5. Prevention: Exercise

    Medline Plus

    Full Text Available ... A SPECIALIST Prevention Strengthening Exercise Committee Exercise Committee Core Strengthening Many popular forms of exercise focus on ... acute pain, you should stop doing it. Transverse Core Strengthening This strengthens the muscles that cross from ...

  6. Risk Perception and the Psychology of Natural Hazard Preparedness

    Science.gov (United States)

    Thompson, K. J.; Weber, E. U.

    2014-12-01

    In the preparedness phase of the disaster cycle, willingness to invest resources in prevention and mitigation doesn't depend only on quantitative judgments of the probability of a disaster. People also evaluate the risks of situations in qualitative ways. Psychological studies of risk perception have shown that risk attitudes toward everyday technologies and activities (e.g., electric power, air travel, smoking) can be mapped onto two orthogonal dimensions: how unknown the risks seem, and how dread or severe they feel. Previously, this psychometric approach to risk perception has focused mostly on man-made risks (e.g., Fischhoff et al. 1978, Slovic 1987). In this paper we examine how natural hazards fit into the established unknown/dread risk space. Hazards that are high on the unknown dimension of risk tend to be perceived as having effects that are unknown to science and to the exposed, uncontrollable, and new. Hazards that rank high on the dread/severity dimension are seen as immediate, catastrophic, highly dreaded on a gut level, new, and likely to be fatal. Perceived risk tends to be highest for hazards that are both high on the dread dimension and low on the unknown dimension. We find that weather-related hazards rank lowest on both dimensions: blizzards, heat waves, hailstorms, fog, and ice storms are all feel very known and not particularly dread. The exception for this group is hurricanes and tornadoes, which are viewed as more similar to geophysical hazards and mass movements: high on dread, though not particularly unknown. Two notable outliers are climate change and sea-level rise, which are both considered very unknown (higher than any other natural hazard save sinkholes), and not at all dread (less dread even than fog and dust storms). But when compared with perceptions of technological hazards, nearly every natural hazard ranks as more dread than any technology or activity, including nuclear power. Man-made hazards fall with technologies, rather than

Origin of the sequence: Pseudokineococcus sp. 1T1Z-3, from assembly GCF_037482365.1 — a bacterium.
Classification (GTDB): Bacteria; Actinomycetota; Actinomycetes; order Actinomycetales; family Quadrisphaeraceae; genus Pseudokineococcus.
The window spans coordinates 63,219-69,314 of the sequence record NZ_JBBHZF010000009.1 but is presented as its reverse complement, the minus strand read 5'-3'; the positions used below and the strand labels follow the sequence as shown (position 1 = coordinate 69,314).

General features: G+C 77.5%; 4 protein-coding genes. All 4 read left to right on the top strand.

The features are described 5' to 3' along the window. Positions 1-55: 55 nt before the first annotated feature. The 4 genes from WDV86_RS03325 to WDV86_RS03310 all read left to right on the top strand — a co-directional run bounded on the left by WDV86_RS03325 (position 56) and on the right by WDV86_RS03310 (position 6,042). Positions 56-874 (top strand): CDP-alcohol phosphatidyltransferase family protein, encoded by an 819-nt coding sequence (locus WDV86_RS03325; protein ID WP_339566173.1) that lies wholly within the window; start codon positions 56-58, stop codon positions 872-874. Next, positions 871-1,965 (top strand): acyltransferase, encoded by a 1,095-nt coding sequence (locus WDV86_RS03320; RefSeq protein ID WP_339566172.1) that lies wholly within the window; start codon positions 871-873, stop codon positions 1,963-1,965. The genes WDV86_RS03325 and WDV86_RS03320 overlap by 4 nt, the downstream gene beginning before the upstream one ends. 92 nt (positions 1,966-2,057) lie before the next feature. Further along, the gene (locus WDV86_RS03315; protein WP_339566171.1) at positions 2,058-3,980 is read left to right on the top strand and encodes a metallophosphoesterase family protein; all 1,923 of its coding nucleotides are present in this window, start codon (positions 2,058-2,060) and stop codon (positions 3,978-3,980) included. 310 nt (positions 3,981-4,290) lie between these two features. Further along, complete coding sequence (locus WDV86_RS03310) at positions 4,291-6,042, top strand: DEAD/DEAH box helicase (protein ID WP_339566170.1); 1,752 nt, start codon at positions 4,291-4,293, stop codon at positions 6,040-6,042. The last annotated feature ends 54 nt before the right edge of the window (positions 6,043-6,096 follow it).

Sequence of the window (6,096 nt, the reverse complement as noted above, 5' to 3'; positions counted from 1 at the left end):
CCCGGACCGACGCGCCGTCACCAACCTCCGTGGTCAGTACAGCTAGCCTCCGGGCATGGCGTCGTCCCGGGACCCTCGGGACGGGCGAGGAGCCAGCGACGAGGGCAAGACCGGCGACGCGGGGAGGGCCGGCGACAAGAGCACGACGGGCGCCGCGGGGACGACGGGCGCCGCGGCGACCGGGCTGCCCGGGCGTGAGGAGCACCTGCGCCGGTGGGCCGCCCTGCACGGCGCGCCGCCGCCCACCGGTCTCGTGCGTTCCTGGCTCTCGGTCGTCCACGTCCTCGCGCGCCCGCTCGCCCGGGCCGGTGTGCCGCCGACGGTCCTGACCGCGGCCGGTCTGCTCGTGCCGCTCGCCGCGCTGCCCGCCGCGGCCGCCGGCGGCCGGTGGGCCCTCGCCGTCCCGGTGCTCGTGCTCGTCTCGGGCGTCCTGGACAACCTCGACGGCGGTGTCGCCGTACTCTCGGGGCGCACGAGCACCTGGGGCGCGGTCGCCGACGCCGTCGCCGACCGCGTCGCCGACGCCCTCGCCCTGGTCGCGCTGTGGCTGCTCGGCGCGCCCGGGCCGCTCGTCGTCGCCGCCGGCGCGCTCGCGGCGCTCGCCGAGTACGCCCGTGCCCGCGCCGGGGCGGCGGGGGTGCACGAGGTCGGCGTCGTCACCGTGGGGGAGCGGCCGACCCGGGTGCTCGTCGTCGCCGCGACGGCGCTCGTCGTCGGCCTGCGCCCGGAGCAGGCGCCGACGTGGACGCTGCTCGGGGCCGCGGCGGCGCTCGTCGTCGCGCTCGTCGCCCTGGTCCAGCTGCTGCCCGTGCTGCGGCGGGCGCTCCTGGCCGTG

7. Nuclear emergency preparedness. Final report of the Nordic nuclear safety research project BOK-1

    Energy Technology Data Exchange (ETDEWEB)

    Lauritzen, Bent [Risoe National Lab., Roskilde (Denmark)

    2002-02-01

    Final report of the Nordic Nuclear Safety Research project BOK-1. The BOK-1 project, 'Nuclear Emergency Preparedness', was carried out in 1998-2001 with participants from the Nordic and Baltic Sea regions. The project consists of six sub-projects: Laboratory measurements and quality assurance (BOK-1.1); Mobile measurements and measurement strategies (BOK-1.2); Field measurement and data assimilation (BOK-1.3); Countermeasures in agriculture and forestry (BOK-1.4); Emergency monitoring in the Nordic and Baltic Sea countries (BOK-1.5); and Nuclear exercises (BOK-1.6). For each sub-project, the project outline, objectives and organization are described and main results presented. (au)

  8. Does Place Attachment Predict Wildfire Mitigation and Preparedness? A Comparison of Wildland-Urban Interface and Rural Communities.

    Science.gov (United States)

    Anton, Charis E; Lawrence, Carmen

    2016-01-01

    Wildfires are a common occurrence in many countries and are predicted to increase as we experience the effects of climate change. As more people are expected to be affected by fires, it is important to increase people's wildfire mitigation and preparation. Place attachment has been theorized to be related to mitigation and preparation. The present study examined place attachment and wildfire mitigation and preparation in two Australian samples, one rural and one on the wildland-urban interface. The study consisted of 300 participants who responded to questionnaires about their place attachment to their homes and local areas, as well as describing their socio-demographic characteristics and wildfire mitigation and preparedness. Hierarchical regression showed that place attachment to homes predicted wildfire mitigation and preparedness in the rural sample but not in the wildland-urban interface sample. The results suggest that place attachment is a motivator for mitigation and preparation only for people living rurally. Reminding rural residents of their attachment to home at the beginning of wildfire season may result in greater mitigation and preparedness. Further research focusing on why attachment does not predict mitigation and preparedness in the wildland-urban interface is needed.